Sunday, October 16th 2016
My gigs as a professional juggler and family entertainer are so varied and diverse and all-consuming that I have never even really begun to try to encapsulate them in any way in writing.
Once I even set up a separate blog through which to do so, but looking back on it now I see I did it as a way to vent about the aggravating parts, but that is akin to complaining about a dream job so I’m glad it never took off.
By far the biggest blessing I find in working full time as a professional juggler and family entertainer is the sheer diversity of situations and experiences, people and cultures I am exposed to on a dizzyingly regular basis. Even the grueling grind of GETTING there with all the commuting and constant wrangling of new logistical challenges has its own perverse pleasure.
To do a gig is to immerse yourself fully in it without reserve. I usually “deliver services” for 2+ hours at a time in a wall-to-wall flurry of nonstop action. Face painting, juggling, magic, ukulele, singing, physical comedy, “audience participation,” transitions, improvisation, problem solving, managing space, equipment, electronics, my two live bunnies and all the kids, difficult children and wholly –unholy– intractable parents… it is so much crowd management and PR that I can only -plaintively- liken it to Scotty’s job on Star Trek’s Starship Enterprise, which turns out Wikipedia defines as “lieutenant commander, the Enterprise’s second officer and ‘miracle worker’ chief engineer.”
That being said, here I go:
First up on this day is a glorious and exhaustive FIVE-WAY birthday celebration for a huge passel of kids near the ocean north of Boston in a 100% homogenous cul-de-sac neighborhood in a huge back yard on a glorious New England fall day. They are lovely people, living the suburban dream, and I am happy for them even though they seem encapsulated in a 100% white, caucasian, white bubble with the cultural diversity of a marshmallow. Such picturesque fortunes exacerbate my worries about the profound inequities in the world and I feel uncomfortable with such comfort. But it’s still lovely.
Favorite moment: A friendly neighborhood dog haplessly walks into the yard full of familiar kids only to find himself basically stage left of the show during my “scary clown” routine. Feather dusters on my head and heart glasses and kazoo on my face, I see him coming and orient my pose directly at him. He halts. Our “eyes” lock. He tenses. I wait. He stiffens. Then I let him have it with a little toot on the kazoo. He LEAPS backwards and runs out of the yard. Omg a perfect canine foil.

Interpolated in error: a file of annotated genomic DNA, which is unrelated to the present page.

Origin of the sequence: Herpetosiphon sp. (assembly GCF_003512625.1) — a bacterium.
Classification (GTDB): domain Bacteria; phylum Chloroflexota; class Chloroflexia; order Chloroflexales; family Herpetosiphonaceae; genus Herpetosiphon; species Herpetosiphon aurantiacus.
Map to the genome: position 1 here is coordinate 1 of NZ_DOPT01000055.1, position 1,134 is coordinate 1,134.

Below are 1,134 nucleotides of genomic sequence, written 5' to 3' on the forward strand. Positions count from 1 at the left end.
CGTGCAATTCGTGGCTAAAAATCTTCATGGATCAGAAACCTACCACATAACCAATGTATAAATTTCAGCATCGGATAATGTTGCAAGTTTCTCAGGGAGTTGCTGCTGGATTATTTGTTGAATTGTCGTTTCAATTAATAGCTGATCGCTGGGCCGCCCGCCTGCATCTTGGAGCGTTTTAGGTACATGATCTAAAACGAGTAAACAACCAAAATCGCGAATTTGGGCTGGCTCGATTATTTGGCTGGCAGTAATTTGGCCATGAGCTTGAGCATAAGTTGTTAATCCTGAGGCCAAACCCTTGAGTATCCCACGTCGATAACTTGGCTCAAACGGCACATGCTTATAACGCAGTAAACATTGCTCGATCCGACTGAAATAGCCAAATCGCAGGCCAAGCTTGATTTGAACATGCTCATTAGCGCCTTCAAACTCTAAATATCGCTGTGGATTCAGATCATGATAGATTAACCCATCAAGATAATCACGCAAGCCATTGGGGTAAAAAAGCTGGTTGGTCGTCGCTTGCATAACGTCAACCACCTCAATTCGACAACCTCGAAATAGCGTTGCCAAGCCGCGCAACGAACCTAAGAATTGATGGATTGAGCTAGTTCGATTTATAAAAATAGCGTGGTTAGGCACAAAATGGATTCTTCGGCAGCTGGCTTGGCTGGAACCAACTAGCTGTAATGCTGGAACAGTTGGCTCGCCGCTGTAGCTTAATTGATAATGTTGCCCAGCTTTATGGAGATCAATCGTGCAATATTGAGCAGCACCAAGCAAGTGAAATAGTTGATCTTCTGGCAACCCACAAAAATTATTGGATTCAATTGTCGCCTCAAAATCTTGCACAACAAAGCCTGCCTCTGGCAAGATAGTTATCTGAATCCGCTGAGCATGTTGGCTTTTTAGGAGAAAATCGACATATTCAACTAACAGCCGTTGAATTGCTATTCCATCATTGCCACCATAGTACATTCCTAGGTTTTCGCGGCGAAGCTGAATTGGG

Honored, humbled, exhausted, paid (pee’d even! a luxury honest to god) and gratified; I hit the road southward.
Arriving at the banquet hall I’m heaving my substantial gear up the stairs, navigating between ladies in tight clothes, peep toe shoes and guys with crisp dark baggy jeans hanging low over ostentatious designer sneakers. It is absolutely my custom to haul my own gear anyway, but I also recognize I am entering one of the cultures where there will be no offers of help.
Don’t get me wrong, when people ask to help, they usually can’t. “Oh thanks but I am beyond help, ha ha,” I say, “This is just how I roll.” And it’s hella true. But I still appreciate people who offer. (In this case my bias is quickly broken by an enterprising 12 year old girl who offers to help… so perhaps shame on me for judging in the first place.)
[Note for another day: Ask me about Greeks vs. Irish.]
Next is entering the wall of music. If you call that music. DJ blasts the hip-hop pop at a volume which even in my imminent experience I find astonishing tonight. The BASS reverberates so powerfully it vibrates the floors and throbs my sternum. The dance floor is completely empty but for lights flicking off the disco ball, and hundreds of eyes are on me -the only caucasion in the joint- as I enter in my polka dots, stripes, pig tails and bow tie flanked by my two mountains of props on wheels. Everyone is sitting at white linen round banquet tables around the perimeter of the dance floor. I don’t even bother trying to find my contact for this venue, everyone is so aloof in their finery. Hell these people are barely talking to each OTHER under this music, much less me. They obviously know I’m here with all my stuff in the middle of the room; I’m not going to start working the tables to find the mom of the one year old birthday boy.
I have bunnies with me. They are in a closed basket right now but I don’t want them to literally die from inhumanely loud music. I position them as far as possible from the speakers and insulate them with my person + props. I am almost done setting up the face painting station when the requisite “WHIP NAE NAE” comes on. I don’t mind the cultural influence of this song, it’s fine. And at least it’s pretty innocent, doesn’t throw F-bombs and doesn’t degrade women… like so many of the others. But I still laugh when I go over to entice some of the children and see a two year old baby doing the stanky leg. [Note: At least at this gig I do not see any baby girls twerking… in diapers. I swear to gawd.]